A simple DIY project for a remote cw key connected to your Flex Rig (actually it can be any other rig).
On the remote side it uses and Arduino Uno board and a cheap HanRun Enc28J60 ethernet shield. On the local side it uses a key (better a keyer) connected to a serial port of your pc. Probably you need also to use a USB to RS232 adapter to connect it to new generation computers.
You don't need to have an active computer on the remote side, just your router, the Flex and the Arduino board.
On the remote side the Arduino Uno is connected to the same network of the FlexRig. The ethernet board listen to UDP packets caming from the port number 6000. These packets are sent from the
client pc where is running SSDR and where is connected the key/keyer.
The Arduino board is also connected to the accessory port of the FlexRig, and using the opto-isolator 4n35, it can close the 4 and 10 pins. In this way it safely keys your rig.
The code in Arduino implements an UDP packet analyzer so when it receives an L1 command it keys the rig and when it receives an L0 command it unkeys the
You can see a picture below.
On the local side you should have a pc that can be connected to you Flex Rig and can run SSDR. You have to connect your keyer to a serial port of your pc using an USB to RS232 adapter. You need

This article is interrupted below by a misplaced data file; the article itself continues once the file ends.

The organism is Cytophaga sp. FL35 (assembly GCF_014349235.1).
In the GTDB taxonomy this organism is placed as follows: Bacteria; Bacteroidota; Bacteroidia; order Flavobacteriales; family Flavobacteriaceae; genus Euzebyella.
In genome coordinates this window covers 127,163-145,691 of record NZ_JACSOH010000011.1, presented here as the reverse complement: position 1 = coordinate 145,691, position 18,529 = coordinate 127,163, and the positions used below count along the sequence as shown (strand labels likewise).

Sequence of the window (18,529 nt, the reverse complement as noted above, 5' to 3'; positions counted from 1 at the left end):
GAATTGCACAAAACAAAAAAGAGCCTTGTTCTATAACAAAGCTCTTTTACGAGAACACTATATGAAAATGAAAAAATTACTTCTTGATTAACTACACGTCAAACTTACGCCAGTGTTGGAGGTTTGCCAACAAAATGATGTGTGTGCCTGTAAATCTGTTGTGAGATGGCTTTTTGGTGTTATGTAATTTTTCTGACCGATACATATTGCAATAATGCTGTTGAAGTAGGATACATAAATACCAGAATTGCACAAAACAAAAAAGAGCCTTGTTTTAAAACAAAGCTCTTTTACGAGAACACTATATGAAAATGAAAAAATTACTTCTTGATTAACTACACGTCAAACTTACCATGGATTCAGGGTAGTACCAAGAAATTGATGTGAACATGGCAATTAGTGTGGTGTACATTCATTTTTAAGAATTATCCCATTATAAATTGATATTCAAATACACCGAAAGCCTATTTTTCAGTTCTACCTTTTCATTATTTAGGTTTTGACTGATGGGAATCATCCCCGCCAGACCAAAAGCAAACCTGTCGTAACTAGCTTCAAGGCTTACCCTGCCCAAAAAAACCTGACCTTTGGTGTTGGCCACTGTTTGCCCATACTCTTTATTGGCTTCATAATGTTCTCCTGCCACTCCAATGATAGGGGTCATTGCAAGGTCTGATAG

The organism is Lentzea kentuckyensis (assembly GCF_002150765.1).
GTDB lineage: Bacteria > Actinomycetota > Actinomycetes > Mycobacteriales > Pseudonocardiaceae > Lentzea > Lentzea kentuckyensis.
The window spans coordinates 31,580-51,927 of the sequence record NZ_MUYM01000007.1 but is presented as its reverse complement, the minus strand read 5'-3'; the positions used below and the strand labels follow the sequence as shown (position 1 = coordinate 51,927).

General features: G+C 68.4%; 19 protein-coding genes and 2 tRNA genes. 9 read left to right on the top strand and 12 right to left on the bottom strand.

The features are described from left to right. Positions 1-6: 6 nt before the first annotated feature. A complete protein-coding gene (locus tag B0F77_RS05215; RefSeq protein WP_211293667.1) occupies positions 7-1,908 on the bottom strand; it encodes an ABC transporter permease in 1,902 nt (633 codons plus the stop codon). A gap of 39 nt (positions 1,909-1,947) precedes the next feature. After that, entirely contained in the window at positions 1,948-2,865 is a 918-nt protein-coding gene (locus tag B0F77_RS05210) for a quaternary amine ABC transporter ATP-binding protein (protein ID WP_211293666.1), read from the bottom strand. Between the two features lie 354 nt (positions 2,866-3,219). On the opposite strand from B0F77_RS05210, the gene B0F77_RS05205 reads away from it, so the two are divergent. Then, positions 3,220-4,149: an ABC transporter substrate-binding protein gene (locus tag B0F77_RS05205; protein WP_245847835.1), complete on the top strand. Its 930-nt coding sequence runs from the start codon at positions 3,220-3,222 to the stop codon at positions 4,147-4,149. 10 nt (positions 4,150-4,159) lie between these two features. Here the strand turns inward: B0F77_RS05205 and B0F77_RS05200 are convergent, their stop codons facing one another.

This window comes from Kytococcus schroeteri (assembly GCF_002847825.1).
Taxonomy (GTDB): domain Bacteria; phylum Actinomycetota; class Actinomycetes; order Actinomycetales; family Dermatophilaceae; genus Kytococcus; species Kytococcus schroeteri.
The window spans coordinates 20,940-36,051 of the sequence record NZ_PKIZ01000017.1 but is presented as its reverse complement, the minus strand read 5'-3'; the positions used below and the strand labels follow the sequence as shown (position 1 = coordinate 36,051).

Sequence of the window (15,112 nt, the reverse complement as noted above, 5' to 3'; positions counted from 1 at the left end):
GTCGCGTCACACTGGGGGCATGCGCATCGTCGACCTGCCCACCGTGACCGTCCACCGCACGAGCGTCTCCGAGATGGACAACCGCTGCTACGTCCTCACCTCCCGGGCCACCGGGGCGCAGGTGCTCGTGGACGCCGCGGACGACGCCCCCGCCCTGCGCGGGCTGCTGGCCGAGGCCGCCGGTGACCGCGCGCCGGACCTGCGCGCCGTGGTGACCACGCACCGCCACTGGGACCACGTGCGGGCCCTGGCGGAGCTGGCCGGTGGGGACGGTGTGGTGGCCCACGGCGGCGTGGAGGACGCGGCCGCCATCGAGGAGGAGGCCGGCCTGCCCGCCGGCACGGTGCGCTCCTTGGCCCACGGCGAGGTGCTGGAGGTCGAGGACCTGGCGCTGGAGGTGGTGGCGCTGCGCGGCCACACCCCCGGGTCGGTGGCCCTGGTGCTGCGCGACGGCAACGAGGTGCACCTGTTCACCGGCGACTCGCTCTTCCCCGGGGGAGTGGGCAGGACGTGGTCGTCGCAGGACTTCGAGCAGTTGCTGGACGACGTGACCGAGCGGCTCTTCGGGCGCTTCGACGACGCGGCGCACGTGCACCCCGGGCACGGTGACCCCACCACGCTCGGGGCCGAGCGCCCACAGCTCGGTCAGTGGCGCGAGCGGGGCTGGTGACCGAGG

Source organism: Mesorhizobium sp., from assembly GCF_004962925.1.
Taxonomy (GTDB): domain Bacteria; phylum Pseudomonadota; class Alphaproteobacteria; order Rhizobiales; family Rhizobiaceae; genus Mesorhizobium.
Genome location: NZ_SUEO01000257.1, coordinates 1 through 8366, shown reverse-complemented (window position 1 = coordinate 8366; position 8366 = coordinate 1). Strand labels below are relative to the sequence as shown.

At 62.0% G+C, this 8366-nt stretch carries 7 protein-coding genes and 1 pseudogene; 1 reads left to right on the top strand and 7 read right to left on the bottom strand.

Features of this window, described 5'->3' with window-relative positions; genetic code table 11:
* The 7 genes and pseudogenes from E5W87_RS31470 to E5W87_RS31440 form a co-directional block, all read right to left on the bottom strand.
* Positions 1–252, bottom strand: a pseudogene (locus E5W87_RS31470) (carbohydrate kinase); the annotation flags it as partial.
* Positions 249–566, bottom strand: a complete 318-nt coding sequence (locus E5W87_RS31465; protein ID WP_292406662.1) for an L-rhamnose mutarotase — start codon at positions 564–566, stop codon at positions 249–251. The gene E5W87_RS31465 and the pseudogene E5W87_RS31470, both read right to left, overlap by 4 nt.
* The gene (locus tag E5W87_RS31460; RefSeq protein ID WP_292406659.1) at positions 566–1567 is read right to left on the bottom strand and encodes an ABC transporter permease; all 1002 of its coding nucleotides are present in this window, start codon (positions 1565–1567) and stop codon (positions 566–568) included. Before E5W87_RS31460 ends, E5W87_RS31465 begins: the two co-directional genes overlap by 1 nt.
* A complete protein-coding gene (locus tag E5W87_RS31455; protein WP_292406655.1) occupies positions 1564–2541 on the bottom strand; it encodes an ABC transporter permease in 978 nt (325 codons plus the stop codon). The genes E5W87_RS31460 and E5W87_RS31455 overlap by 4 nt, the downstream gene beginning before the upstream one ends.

also to build a DB9 connector using the following connection schema.
Next you have to run a small program that can read the signals coming from the com port and send L1/L0 commands via UDP protocol. To do this, I wrote a small utility you can
download from the link below.
Simply select the com port used by your local keyer and set remote (UDP) key port to 6000. You can save this config so it can be recalled the next time you'll use the program.
Wire the Enc28J60 shield to the Arduino board floowing the schema below:
- SO -> Arduino pin 12
- SI -> Arduino pin 11
- SCK -> Arduino pin 13
- CS -> Arduino pin 8
- VCC -> Arduino 3V3 pin <---- be careful!!! it is 3.3V
- GND -> Arduino Gnd pin
Next wire the opto-isolator 4n35 as shown below:
Now you can program your arduino using the sketch below.
Please refer to the Arduino Due Controller pages to see how you can install the additional libraries provided with the sketch.
Lee, W9OY, built with success the Remote Morse Key.
Read his building experience and usage feedbacks on his blog http://sdr-w9oy.blogspot.it/2015/09/remote-cw-part-due.html
Here are some pictures of Lee remote CW setup. You can see N3ZN SL-1 paddle and a K1EL K12 keyer in a Altoids tin. The keyer drives the Remote CW program in my computer via a serial port in
the following fashion
Paddle > Keyer > serial port to computer > Remote CW program > ......Ethernet/VPN Internet...... > Arduino > 6500 in the shack.